Focal seizures, also called partial seizures, occur in just one part of the brain. About 60 percent of people with epilepsy have focal seizures. These seizures are frequently described by the area of the brain in which they originate. For example, someone might be diagnosed with focal frontal lobe seizures.
In a simple focal seizure, the person will remain conscious but experience unusual feelings or sensations that can take many forms. The person may experience sudden and unexplainable feelings of joy, anger, sadness, or nausea. He or she also may hear, smell, taste, see, or feel things that are not real.
In a complex focal seizure, the person has a change in or loss of consciousness. His or her consciousness may be altered, producing a dreamlike experience. People having a complex focal seizure may display strange, repetitious behaviors such as blinks, twitches, mouth movements, or even walking in a circle. These repetitious movements are called automatisms. More complicated actions, which may seem purposeful, can also occur involuntarily. Patients may also continue activities they started before the seizure began, such as washing dishes in a repetitive, unproductive fashion. These seizures usually last just a few seconds.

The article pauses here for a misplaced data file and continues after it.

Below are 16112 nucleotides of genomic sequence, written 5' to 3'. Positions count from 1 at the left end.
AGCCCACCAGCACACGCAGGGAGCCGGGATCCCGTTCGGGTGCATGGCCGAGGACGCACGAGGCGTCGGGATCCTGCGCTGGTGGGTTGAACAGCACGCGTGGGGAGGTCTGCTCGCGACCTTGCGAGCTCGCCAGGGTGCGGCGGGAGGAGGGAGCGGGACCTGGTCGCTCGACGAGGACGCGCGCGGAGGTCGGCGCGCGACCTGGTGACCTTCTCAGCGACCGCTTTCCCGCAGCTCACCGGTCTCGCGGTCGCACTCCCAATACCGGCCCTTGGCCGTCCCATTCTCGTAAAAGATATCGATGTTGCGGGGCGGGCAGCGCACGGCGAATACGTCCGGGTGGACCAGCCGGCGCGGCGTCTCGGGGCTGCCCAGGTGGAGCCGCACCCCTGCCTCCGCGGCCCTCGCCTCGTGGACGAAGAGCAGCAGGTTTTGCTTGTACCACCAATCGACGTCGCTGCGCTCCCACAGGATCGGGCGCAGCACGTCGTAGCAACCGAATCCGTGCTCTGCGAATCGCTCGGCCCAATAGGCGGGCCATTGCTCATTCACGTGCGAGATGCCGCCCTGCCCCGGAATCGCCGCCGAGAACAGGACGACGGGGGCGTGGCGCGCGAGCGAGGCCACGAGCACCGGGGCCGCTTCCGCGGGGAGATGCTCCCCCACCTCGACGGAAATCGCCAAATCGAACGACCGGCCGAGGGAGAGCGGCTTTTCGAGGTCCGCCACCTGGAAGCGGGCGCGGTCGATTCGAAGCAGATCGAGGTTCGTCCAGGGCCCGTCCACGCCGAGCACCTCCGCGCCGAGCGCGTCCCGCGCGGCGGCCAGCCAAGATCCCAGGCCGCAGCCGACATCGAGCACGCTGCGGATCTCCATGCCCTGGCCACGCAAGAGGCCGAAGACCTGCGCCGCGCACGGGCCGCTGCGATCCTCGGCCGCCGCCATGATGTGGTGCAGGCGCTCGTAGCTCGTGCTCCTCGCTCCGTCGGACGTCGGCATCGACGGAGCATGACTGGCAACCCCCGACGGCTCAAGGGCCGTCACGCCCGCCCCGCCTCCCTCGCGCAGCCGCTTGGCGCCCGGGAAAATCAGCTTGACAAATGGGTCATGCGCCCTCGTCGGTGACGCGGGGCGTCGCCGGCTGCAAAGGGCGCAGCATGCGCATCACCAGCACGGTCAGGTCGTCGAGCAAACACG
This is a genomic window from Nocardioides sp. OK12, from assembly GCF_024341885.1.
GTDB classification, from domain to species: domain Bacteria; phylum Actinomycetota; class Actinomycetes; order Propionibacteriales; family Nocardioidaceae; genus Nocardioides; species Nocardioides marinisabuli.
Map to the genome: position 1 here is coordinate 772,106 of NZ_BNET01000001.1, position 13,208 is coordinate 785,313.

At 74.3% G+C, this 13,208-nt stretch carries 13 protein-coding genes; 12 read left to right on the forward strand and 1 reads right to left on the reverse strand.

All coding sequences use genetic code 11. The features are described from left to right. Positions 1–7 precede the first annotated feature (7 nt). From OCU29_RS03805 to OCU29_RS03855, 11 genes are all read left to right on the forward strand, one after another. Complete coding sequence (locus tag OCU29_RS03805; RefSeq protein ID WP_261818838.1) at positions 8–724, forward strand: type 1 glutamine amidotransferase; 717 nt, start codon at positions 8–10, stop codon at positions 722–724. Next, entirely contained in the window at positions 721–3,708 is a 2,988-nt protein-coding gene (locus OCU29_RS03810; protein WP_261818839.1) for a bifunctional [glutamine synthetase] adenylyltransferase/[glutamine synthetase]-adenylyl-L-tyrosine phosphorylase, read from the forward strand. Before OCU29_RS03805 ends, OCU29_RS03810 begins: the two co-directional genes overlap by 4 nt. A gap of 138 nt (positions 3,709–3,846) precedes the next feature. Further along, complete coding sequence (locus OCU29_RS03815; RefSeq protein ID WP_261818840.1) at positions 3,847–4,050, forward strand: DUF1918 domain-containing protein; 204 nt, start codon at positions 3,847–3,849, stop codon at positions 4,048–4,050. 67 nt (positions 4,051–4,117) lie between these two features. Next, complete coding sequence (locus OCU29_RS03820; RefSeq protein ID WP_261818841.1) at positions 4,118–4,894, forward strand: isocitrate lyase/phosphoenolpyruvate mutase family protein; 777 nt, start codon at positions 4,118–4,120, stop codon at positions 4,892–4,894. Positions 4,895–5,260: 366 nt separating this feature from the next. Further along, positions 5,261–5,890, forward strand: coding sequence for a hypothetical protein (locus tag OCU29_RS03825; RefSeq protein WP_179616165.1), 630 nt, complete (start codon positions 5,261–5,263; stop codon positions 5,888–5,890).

Some people with focal seizures, especially complex focal seizures, may experience auras -- unusual sensations that warn of an impending seizure. These auras are actually simple focal seizures in which the person maintains consciousness. The symptoms an individual person has, and the progression of those symptoms, tend to be stereotyped, or similar every time.
The symptoms of focal seizures can easily be confused with other disorders. For instance, the dreamlike perceptions associated with a complex focal seizure may be misdiagnosed as migraine headaches, which also may cause a dreamlike state. The strange behavior and sensations caused by focal seizures also can be istaken for symptoms of narcolepsy, fainting, or even mental illness. It may take many tests and careful monitoring by an experienced physician to tell the difference between epilepsy and other disorders.